For over one hundred years, the International Critical Commentary series has held a special place among works on the Bible. It has sought to bring together all the relevant aids to exegesis—linguistic and textual no less than archaeological, historical, literary and theological—with a level of comprehension and quality of scholarship unmatched by any other series.
No attempt has been made to secure a uniform theological or critical approach to the biblical text: contributors have been invited for their scholarly distinction, not for their adherence to any one school of thought.
Editors at the Time of Publication: Samuel Rolles Driver, Alfred Plummer, Charles Augustus Briggs
The depth of analysis found in the International Critical Commentary (ICC) Series has yet to be surpassed in any commentary collection. One of the best features of this series is the extensive amount of background information given in each volume's introduction, where all of the analysis is provided before the actual commentary begins. Each volume packs more information into the introduction than you will often find in the body of most commentaries! Also consider that with the electronic versions of each volume, you will never need to leaf through the hundreds of pages in each volume searching for the passage you are studying.
Add the entire International Critical Commentary Series | ICC (62 vols.) to your digital library.
“The Parable of the Good Samaritan. Entirely in harmony with the general character of this Gospel as teaching that righteousness and salvation are not the exclusive privilege of the Jew. The parable is not an answer to the original question (ver. 25), and therefore in no way implies that works of benevolence secure eternal life. It is an answer to the new question (ver. 29), and teaches that no one who is striving to love his neighbour as himself can be in doubt as to who is his neighbour.” (Page 285)
“The Parable of the Rich Fool, which illustrates both points;—that the life that is worth living does not depend upon wealth, which may be a trouble and anxiety; and that even mere existence cannot be secured by wealth.” (Page 323)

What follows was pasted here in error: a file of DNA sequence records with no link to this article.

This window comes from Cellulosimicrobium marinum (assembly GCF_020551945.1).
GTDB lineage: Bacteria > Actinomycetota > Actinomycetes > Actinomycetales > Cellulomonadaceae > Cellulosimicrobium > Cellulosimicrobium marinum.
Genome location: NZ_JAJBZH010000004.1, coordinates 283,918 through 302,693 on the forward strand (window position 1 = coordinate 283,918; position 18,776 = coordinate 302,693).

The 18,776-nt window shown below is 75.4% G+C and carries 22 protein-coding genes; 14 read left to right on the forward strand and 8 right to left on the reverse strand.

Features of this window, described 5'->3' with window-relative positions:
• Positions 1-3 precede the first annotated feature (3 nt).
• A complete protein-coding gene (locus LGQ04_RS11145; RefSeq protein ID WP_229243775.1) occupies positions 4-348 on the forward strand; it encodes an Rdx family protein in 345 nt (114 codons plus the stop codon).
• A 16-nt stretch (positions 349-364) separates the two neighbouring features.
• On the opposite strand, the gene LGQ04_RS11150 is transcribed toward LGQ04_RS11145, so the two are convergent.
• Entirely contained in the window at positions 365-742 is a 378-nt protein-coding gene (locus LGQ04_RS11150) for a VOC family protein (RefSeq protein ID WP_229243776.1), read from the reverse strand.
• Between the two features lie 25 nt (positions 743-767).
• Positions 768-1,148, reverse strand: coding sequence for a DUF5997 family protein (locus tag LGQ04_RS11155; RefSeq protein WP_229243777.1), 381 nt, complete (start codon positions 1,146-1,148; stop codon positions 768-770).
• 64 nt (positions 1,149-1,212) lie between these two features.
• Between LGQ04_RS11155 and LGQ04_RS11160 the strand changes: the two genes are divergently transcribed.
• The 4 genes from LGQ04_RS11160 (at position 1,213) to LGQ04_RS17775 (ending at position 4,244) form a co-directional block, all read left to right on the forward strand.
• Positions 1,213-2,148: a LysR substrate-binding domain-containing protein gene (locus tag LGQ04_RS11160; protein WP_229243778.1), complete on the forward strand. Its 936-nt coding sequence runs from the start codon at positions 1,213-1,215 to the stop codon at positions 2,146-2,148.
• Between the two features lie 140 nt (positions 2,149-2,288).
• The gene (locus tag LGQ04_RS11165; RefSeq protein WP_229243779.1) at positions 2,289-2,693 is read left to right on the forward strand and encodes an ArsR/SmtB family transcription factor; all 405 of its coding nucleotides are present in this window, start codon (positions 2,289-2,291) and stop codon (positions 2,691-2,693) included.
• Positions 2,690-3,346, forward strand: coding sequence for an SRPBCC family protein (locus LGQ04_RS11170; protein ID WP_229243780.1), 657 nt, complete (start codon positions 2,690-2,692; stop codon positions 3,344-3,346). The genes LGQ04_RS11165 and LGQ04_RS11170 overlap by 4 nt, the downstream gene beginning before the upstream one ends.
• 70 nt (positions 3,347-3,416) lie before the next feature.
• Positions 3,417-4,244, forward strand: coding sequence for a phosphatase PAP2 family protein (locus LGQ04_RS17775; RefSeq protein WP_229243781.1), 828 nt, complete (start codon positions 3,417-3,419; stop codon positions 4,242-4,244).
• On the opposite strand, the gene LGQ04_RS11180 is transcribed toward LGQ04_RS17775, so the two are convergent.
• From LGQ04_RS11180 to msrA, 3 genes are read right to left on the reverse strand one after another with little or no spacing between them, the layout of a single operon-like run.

“We must distinguish between ἀκολουθείτω μοι, ‘follow Me loyally,’ and ὀπίσω μου ἔρχεσθαι, ‘become My disciple.’ There are three conditions of discipleship: self-denial, bearing one’s cross, and obedience.” (Page 248)
“Christ uses Peter’s boat as a pulpit, whence to throw the net of the Gospel over His hearers.” (Page 143)
It is distinguished throughout by learning, sobriety of judgment, and sound exegesis. It is a weighty contribution to the interpretation of the Third Gospel, and will take an honorable place in the series of which it forms a part.
—Professor D. D. Salmond, in the Critical Review
We are pleased with the thoroughness and scientific accuracy of the interpretations. ... It seems to us that the prevailing characteristic of the book is common sense, fortified by learning and piety.
—The Herald and Presbyter
It is a valuable and welcome addition to our somewhat scanty stock of first-class commentaries on the Third Gospel. By its scholarly thoroughness it well sustains the reputation which the International Series has already won.
—Professor J. H. Thayer, of Harvard University
Alfred Plummer was master of University College, Durham, and formerly a fellow and senior tutor of Trinity College, Oxford. He was one of the original editors of this ICC series, and wrote the volume on Luke, 2 Corinthians, and co-authored a volume on 1 Corinthians. He is also the author of a number of commentaries in the Cambridge Greek Testament for Schools and Colleges. Plummer also a contributed to the The Expositor’s Bible commentary set.